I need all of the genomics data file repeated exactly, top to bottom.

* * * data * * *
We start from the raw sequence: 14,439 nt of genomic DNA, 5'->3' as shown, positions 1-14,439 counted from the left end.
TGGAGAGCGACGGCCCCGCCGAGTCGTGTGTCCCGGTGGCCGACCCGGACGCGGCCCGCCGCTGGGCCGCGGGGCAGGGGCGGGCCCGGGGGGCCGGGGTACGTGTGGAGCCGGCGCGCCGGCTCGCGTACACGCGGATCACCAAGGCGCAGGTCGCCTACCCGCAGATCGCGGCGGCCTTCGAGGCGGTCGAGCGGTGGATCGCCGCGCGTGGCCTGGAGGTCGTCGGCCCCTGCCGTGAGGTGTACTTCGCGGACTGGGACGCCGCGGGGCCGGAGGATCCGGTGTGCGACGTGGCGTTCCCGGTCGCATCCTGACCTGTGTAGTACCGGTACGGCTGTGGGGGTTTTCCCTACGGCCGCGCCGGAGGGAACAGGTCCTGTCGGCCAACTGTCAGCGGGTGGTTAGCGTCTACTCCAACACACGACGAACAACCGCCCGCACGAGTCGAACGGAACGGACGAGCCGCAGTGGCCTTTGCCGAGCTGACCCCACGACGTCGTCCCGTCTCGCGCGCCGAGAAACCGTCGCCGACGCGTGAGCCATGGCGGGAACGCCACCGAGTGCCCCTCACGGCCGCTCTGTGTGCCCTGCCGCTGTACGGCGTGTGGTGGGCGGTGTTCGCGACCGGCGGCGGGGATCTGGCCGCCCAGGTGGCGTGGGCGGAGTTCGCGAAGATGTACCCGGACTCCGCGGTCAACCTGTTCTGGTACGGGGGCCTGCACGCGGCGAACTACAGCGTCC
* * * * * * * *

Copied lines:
We start from the raw sequence: 14,439 nt of genomic DNA, 5'->3' as shown, positions 1-14,439 counted from the left end.
TGGAGAGCGACGGCCCCGCCGAGTCGTGTGTCCCGGTGGCCGACCCGGACGCGGCCCGCCGCTGGGCCGCGGGGCAGGGGCGGGCCCGGGGGGCCGGGGTACGTGTGGAGCCGGCGCGCCGGCTCGCGTACACGCGGATCACCAAGGCGCAGGTCGCCTACCCGCAGATCGCGGCGGCCTTCGAGGCGGTCGAGCGGTGGATCGCCGCGCGTGGCCTGGAGGTCGTCGGCCCCTGCCGTGAGGTGTACTTCGCGGACTGGGACGCCGCGGGGCCGGAGGATCCGGTGTGCGACGTGGCGTTCCCGGTCGCATCCTGACCTGTGTAGTACCGGTACGGCTGTGGGGGTTTTCCCTACGGCCGCGCCGGAGGGAACAGGTCCTGTCGGCCAACTGTCAGCGGGTGGTTAGCGTCTACTCCAACACACGACGAACAACCGCCCGCACGAGTCGAACGGAACGGACGAGCCGCAGTGGCCTTTGCCGAGCTGACCCCACGACGTCGTCCCGTCTCGCGCGCCGAGAAACCGTCGCCGACGCGTGAGCCATGGCGGGAACGCCACCGAGTGCCCCTCACGGCCGCTCTGTGTGCCCTGCCGCTGTACGGCGTGTGGTGGGCGGTGTTCGCGACCGGCGGCGGGGATCTGGCCGCCCAGGTGGCGTGGGCGGAGTTCGCGAAGATGTACCCGGACTCCGCGGTCAACCTGTTCTGGTACGGGGGCCTGCACGCGGCGAACTACAGCGTCC